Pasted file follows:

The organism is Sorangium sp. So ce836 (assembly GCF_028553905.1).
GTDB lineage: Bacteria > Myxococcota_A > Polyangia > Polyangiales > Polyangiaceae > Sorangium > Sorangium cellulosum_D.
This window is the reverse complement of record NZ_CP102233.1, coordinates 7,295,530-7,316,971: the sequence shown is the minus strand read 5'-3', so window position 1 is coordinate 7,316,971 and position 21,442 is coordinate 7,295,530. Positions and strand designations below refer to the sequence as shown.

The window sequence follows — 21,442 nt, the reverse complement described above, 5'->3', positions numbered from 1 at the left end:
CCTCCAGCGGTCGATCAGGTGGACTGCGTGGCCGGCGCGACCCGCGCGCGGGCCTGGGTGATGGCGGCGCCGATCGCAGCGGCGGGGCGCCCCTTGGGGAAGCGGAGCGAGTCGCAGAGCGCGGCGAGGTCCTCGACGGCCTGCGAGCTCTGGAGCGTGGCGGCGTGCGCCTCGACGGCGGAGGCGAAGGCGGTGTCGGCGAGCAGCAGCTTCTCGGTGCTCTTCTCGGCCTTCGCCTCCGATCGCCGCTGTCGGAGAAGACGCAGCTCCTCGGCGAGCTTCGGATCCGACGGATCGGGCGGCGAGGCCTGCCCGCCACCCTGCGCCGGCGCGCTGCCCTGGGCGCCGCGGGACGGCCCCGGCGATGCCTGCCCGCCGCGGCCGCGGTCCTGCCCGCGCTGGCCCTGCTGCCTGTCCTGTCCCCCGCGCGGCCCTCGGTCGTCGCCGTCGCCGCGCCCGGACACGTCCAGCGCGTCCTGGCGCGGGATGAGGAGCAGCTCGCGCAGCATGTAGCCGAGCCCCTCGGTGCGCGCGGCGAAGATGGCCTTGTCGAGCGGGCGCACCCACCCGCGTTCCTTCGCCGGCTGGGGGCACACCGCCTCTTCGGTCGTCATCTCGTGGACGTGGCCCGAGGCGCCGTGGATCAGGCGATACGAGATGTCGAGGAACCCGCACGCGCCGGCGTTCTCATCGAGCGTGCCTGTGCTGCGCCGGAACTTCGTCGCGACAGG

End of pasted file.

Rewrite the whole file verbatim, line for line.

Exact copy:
The organism is Sorangium sp. So ce836 (assembly GCF_028553905.1).
GTDB lineage: Bacteria > Myxococcota_A > Polyangia > Polyangiales > Polyangiaceae > Sorangium > Sorangium cellulosum_D.
This window is the reverse complement of record NZ_CP102233.1, coordinates 7,295,530-7,316,971: the sequence shown is the minus strand read 5'-3', so window position 1 is coordinate 7,316,971 and position 21,442 is coordinate 7,295,530. Positions and strand designations below refer to the sequence as shown.

The window sequence follows — 21,442 nt, the reverse complement described above, 5'->3', positions numbered from 1 at the left end:
CCTCCAGCGGTCGATCAGGTGGACTGCGTGGCCGGCGCGACCCGCGCGCGGGCCTGGGTGATGGCGGCGCCGATCGCAGCGGCGGGGCGCCCCTTGGGGAAGCGGAGCGAGTCGCAGAGCGCGGCGAGGTCCTCGACGGCCTGCGAGCTCTGGAGCGTGGCGGCGTGCGCCTCGACGGCGGAGGCGAAGGCGGTGTCGGCGAGCAGCAGCTTCTCGGTGCTCTTCTCGGCCTTCGCCTCCGATCGCCGCTGTCGGAGAAGACGCAGCTCCTCGGCGAGCTTCGGATCCGACGGATCGGGCGGCGAGGCCTGCCCGCCACCCTGCGCCGGCGCGCTGCCCTGGGCGCCGCGGGACGGCCCCGGCGATGCCTGCCCGCCGCGGCCGCGGTCCTGCCCGCGCTGGCCCTGCTGCCTGTCCTGTCCCCCGCGCGGCCCTCGGTCGTCGCCGTCGCCGCGCCCGGACACGTCCAGCGCGTCCTGGCGCGGGATGAGGAGCAGCTCGCGCAGCATGTAGCCGAGCCCCTCGGTGCGCGCGGCGAAGATGGCCTTGTCGAGCGGGCGCACCCACCCGCGTTCCTTCGCCGGCTGGGGGCACACCGCCTCTTCGGTCGTCATCTCGTGGACGTGGCCCGAGGCGCCGTGGATCAGGCGATACGAGATGTCGAGGAACCCGCACGCGCCGGCGTTCTCATCGAGCGTGCCTGTGCTGCGCCGGAACTTCGTCGCGACAGG